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Old 28th May 2012, 10:41 PM   #1
kctess5 is offline kctess5  United States
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Default Cheap! party system

After going to see a Skrillex/Madeon/Wolfgang Gartner/A-Track (the list goes on) concert last night I feel the need for a system with some massive power handling capabilities and not incredibly hifi sound quality. Mostly, I want to be able to hit war volume in small outdoor venues like my own average sized suburban backyard.

I generally do full range systems as I listen incredibly near field and I like the coherence and sound quality they give for in room use, but they will not cut it for any sound reinforcement type application, so this is sort of foreign territory for me.

I was thinking using making two 2 way mains augmented by a horn loaded sub focused around high efficiency. I am thinking of going for a low crossover, around 300Hz between the mid woofer and the top woofer, to make the wave front more coherent over most of the range and then cross to the sub around 80Hz with a 30 Hz low cut. I already have an active crossover than can do the legwork for all of that.

My plan was to look for a beefy full range type driver with medium excursion capabilities for the upper range, and use a 10" PA driver for midbass, thus taking the excursion load off the full rangers and letting them hit very high volumes without going over excursion. The subwoofer design I can handle just fine, ive done it before.

Is using a full range type driver like this a okay idea?

Any overall suggestions?

I would love to keep total cost below $150 (not including crossover), I know this is a stretch, but as I said, I'm going lo-fi, if I want crystal clear articulation, I can go upstairs.
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Old 28th May 2012, 11:58 PM   #2
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'full range' drivers aren't typically built to handle high power, better to go for a cheap version of the 'econowave' - woofer in BR box + CD with horn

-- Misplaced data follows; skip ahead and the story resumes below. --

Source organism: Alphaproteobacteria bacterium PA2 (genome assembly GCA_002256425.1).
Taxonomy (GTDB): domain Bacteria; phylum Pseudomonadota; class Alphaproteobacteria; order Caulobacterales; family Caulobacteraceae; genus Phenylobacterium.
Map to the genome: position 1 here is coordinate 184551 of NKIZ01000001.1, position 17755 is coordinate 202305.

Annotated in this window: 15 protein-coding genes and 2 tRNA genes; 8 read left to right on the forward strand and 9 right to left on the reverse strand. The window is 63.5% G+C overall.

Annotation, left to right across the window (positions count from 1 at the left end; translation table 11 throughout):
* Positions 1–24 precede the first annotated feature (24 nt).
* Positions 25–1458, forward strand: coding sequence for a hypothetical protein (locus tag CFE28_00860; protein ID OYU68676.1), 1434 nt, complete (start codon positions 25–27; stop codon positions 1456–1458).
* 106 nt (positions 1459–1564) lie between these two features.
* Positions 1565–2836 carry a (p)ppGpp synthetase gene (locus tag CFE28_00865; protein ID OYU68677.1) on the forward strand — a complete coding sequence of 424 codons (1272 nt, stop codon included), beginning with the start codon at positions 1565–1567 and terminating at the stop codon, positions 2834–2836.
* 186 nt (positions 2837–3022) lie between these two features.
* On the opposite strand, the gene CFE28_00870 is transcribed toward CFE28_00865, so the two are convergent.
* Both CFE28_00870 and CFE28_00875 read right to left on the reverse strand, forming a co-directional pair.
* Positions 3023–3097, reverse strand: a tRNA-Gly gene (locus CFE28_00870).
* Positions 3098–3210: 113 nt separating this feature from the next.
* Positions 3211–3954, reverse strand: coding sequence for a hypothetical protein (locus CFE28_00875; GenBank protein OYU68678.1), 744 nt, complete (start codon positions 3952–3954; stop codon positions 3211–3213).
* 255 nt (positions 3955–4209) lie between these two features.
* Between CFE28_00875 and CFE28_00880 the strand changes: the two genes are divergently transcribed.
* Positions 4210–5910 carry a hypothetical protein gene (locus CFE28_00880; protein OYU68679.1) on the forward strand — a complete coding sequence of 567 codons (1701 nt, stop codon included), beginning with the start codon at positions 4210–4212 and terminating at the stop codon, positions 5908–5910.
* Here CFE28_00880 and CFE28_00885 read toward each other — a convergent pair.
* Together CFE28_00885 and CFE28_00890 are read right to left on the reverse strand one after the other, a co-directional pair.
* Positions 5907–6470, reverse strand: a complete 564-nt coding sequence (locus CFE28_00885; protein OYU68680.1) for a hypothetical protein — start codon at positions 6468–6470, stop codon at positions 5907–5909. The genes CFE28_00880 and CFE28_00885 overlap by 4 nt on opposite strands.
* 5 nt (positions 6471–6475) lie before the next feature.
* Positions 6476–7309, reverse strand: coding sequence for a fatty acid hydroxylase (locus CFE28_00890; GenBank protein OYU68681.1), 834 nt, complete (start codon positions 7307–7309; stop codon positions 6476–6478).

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Old 29th May 2012, 12:39 AM   #3
kctess5 is offline kctess5  United States
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I did some looking around and I found a few I though could go together

T3 Audio T200-12S4 12"
GRS 8FR-8 Full-Range 8"
Foster 025N03 Aluminum Horn Tweeter

Heres the idea:
Horn load the 12" sub to get some SPL out of it, its pretty high excursion (12.7mm) so it could do well assuming I didn't ask it to go too low, I'm thinking 50Hz taped horn.

Four of the GRS 8"s crossed in around 125Hz, they have 5mm of excursion and are very efficient. I calculate that 4 of them at 15watts each would hit 114.7 dB 1 meter, which is loud for a backyard.

Cross to the horn tweeters at 5KHz or so, I can change it easily so I can mess around with it. At 100 dB/meter/watt efficiency they will only need a few watts.

The sub will be a bit power hungry and I can deal with that, the mids I will probably need about 50 watts per channel, and the tweeters I can use a 10 wpc amp, the Lepai t amp should do the trick.

Total driver cost is $110, not too bad. I think I can get my hands 2 of the three amps, and I can just get one more Lepai t amp (I already have 2).

So with the drivers, amp, and MDF (no finish, keepin it quick and dirty) and a bit of stuffing I'd be looking at about $170, not too bad. And it could probably hit 115dB without too much trouble from 50Hz to 19kHz (the sub might not be able to but I need hornresp before I know for sure)

Look ok?
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Old 29th May 2012, 12:42 AM   #4
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Buy 16 of cheap 6" drives from partsexpress and build line arrays.
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Old 29th May 2012, 03:01 AM   #5
sreten is offline sreten  United Kingdom
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Quote:
Originally Posted by Wavebourn View Post
Buy 16 of cheap 6" drives from partsexpress and build line arrays.
Hi,

I tend to agree, 16 of these per side in a ~ 4ft high cabinet equalised
with a graphic EQ shouldn't be too shabby, around 102dB/W and the
1/x cylindrical wavefront will aid projection outside, 32 for $40.

3" x 5" Ribbed Paper Cone Shielded Woofer Speaker 299-286

Possibly double up your subwoofers to one each channel.

rgds, sreten.
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Old 29th May 2012, 03:49 AM   #6
kctess5 is offline kctess5  United States
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I like the line array suggestion, but I don't know about those little 3" by 5" things. I found a few options

12 of these:
6-1/2" Sealed Back Treated Paper Cone Midrange Speaker 289-126
6 per side. Thats $36. Max SPL 140 dB with ungodly amounts of power. More realistic output with 20 watts per side 120dB

2 of these:
Heavy Duty Titanium Super Tweeter TW44 270-125
Very efficient at 104 dB. 20 watts per channel gives 123 dB, I don't need line arrays for these things to get loud so I might as well save some cash

2 of these:
T3 Audio T200-12S4 12" 200 Watt Subwoofer 4 Ohm 269-086